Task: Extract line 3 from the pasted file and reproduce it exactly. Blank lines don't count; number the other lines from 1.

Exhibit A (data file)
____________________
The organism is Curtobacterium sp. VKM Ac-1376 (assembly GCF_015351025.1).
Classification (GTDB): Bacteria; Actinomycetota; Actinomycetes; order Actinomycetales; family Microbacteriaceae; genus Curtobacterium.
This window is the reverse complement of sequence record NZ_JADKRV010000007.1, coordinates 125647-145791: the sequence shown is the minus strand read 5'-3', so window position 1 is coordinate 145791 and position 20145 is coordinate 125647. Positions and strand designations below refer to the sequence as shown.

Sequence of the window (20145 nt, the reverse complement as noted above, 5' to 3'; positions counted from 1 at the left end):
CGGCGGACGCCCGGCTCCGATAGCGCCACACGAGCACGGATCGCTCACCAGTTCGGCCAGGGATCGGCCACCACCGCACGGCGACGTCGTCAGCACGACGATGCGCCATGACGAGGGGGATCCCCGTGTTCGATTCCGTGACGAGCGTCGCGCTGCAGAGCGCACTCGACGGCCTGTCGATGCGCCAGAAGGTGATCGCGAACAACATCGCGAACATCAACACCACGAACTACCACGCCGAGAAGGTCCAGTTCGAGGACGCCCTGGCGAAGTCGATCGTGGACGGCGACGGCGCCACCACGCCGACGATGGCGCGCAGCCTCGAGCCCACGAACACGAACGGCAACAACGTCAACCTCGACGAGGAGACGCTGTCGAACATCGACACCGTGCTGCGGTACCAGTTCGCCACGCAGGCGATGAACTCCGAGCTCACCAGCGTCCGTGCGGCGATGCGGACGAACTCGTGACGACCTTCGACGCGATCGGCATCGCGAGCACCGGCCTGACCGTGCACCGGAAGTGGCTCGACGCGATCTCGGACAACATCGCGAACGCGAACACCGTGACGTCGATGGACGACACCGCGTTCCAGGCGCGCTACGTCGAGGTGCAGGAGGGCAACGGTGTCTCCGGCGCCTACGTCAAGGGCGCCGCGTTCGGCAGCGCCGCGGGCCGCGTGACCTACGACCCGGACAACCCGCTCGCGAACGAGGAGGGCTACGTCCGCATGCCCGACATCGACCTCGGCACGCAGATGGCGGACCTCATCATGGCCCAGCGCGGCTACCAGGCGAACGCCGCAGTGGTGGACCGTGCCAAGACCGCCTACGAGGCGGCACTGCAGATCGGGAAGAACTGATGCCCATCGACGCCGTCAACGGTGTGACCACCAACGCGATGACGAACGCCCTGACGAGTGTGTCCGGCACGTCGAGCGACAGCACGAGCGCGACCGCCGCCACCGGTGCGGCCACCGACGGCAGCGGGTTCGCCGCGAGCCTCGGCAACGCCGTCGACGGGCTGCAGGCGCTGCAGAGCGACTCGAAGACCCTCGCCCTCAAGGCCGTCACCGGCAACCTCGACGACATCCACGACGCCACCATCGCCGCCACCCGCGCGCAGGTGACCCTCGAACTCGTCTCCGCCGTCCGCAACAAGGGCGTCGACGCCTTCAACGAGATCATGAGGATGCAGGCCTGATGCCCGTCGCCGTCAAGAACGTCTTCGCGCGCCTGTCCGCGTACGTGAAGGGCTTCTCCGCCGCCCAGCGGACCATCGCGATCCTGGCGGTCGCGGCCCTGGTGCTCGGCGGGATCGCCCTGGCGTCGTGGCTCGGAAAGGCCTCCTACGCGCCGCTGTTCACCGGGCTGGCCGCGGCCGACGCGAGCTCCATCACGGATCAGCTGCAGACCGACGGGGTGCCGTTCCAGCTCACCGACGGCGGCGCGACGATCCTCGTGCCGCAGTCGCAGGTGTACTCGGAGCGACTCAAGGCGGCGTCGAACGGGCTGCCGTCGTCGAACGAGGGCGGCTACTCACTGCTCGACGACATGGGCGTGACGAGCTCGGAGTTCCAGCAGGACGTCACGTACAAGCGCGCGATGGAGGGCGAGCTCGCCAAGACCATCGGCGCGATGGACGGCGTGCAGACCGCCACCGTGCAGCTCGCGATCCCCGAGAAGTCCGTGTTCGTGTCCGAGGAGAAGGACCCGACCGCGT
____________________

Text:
This window is the reverse complement of sequence record NZ_JADKRV010000007.1, coordinates 125647-145791: the sequence shown is the minus strand read 5'-3', so window position 1 is coordinate 145791 and position 20145 is coordinate 125647. Positions and strand designations below refer to the sequence as shown.